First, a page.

This year representatives will also attend from Michigan’s Upper Peninsula, where Rio Tinto subsidiary Kennecott is developing a controversial nickel mine called the Eagle Project, and Mongolia, where Rio Tinto is part owner of the massive Oyu Tolgoi gold and copper mine. In 2010, trade unionists attended to speak out about the lockout of borax miners represented by the International Longshore and Warehouse Union at a California Rio Tinto operation.
Drexler told me he thinks shareholder activism does make a difference in companies’ well-being and behavior. He noted that the Norwegian government pension fund divested from Rio Tinto in 2008 over alleged environmental destruction at its Grasberg mine in Indonesia, a joint venture with Freeport McMoran.
“A company that inflicts reputational damage on itself eventually pays a price,” Drexler said.
The union says the Quebec government and the Canadian government as a whole are also directly responsible for what occurs with the Quebec lockout, especially since the province is paying Rio Tinto for hydropower generated at its operation. Drexler told me:
The battle isn’t just against Rio Tinto, it’s against the governments that support these multinational companies. They are allowing these abuses to occur by allowing them to sell power back to the public. If you have government financing supporting a lockout, that’s an ideal situation for a greedy corporation.
A press release from the United Steelworkers quoted General Secretary of the International Metalworkers’ Federation (IMF), Jyrki Raina, on this point:
Rio Tinto Alcan’s lockout is all the more reprehensible in that it is funded by public money as the result of a secret agreement between the Quebec government, Hydro-Québec and RTA (Rio Tinto Alcan). “In addition to no-interest loans over 30 years, subsidies and electricity at an extremely discounted rate, the government is paying this company $15 million each month to buy surplus electricity that Quebeckers don’t even need. What a travesty!” said Daniel Roy, the United Steelworkers’ Quebec Director.
The Canadian Mining Journal published a response from Rio Tinto, describing the company’s economic and social importance over 86 years. It said the ripple effects of the company’s local investment add up to $1.3 billion; and quoted Étienne Jacques, Chief Operating Officer for Rio Tinto Alcan Primary Metal, North America:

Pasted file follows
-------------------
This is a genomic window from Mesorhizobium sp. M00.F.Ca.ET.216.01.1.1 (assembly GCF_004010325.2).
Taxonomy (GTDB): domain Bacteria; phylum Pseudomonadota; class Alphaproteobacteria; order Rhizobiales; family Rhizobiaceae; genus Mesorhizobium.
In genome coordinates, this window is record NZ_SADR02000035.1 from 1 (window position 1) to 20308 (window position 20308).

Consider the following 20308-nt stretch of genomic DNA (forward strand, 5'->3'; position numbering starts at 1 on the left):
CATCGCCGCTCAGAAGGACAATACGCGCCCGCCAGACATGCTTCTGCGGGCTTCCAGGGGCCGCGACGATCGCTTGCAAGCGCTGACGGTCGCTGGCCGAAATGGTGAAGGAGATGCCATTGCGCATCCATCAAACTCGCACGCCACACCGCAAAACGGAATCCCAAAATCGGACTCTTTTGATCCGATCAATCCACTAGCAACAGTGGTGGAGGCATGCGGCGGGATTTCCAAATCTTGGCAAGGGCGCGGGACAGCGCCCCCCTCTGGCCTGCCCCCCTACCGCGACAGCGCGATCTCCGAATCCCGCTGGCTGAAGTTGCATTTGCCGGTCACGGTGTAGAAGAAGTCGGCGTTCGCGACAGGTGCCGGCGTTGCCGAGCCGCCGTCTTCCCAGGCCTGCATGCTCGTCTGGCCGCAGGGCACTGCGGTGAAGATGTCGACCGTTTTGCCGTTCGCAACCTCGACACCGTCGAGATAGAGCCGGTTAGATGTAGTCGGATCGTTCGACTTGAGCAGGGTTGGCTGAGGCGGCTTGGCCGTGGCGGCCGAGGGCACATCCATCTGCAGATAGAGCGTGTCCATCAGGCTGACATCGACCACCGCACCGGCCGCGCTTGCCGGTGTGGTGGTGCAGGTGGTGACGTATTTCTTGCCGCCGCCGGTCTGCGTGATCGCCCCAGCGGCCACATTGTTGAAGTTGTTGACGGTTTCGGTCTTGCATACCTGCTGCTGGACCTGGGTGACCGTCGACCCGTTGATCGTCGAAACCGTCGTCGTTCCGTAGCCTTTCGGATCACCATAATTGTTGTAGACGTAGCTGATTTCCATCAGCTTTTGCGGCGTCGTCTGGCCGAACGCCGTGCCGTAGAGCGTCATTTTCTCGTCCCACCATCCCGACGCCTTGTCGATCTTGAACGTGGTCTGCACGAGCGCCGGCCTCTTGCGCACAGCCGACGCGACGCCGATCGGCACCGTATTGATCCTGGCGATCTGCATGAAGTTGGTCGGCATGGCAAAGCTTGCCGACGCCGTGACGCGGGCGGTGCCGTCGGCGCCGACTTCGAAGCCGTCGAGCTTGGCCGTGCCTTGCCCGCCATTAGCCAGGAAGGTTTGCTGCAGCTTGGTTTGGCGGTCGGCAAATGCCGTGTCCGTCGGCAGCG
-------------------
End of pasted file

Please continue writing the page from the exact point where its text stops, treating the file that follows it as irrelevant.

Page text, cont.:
Our approach to business has made the Saguenay — Lac-Saint-Jean region a global centre of excellence for the aluminium industry and we are determined to maintain this leadership position. Our primary responsibility to the region is to make sure our plants remain competitive in the coming decades…Rio Tinto Alcan negotiates in good faith with all its unions…In fact, over the last 16 years, the company has resolved all its contract negotiations throughout the world without conflict. Unfortunately, in spite of our efforts, we could not avoid the conflict at the Alma plant.
Workers, clergy, environmentalists and other advocates are increasingly attending shareholder meetings as a way to pressure companies to improve their labor, environmental and human rights records – both by appealing to their public image and warning investors that improper conduct could affect the company’s profitability down the line.
Last week, I reported on civil rights and labor leaders’ visit to Daimler AG’s annual shareholder meeting in Berlin, where they demanded the company take a stand on Alabama’s draconian anti-immigrant law, since the automaker has a large factory there.
Full disclosure: The United Steelworkers union is a sponsor of In These Times.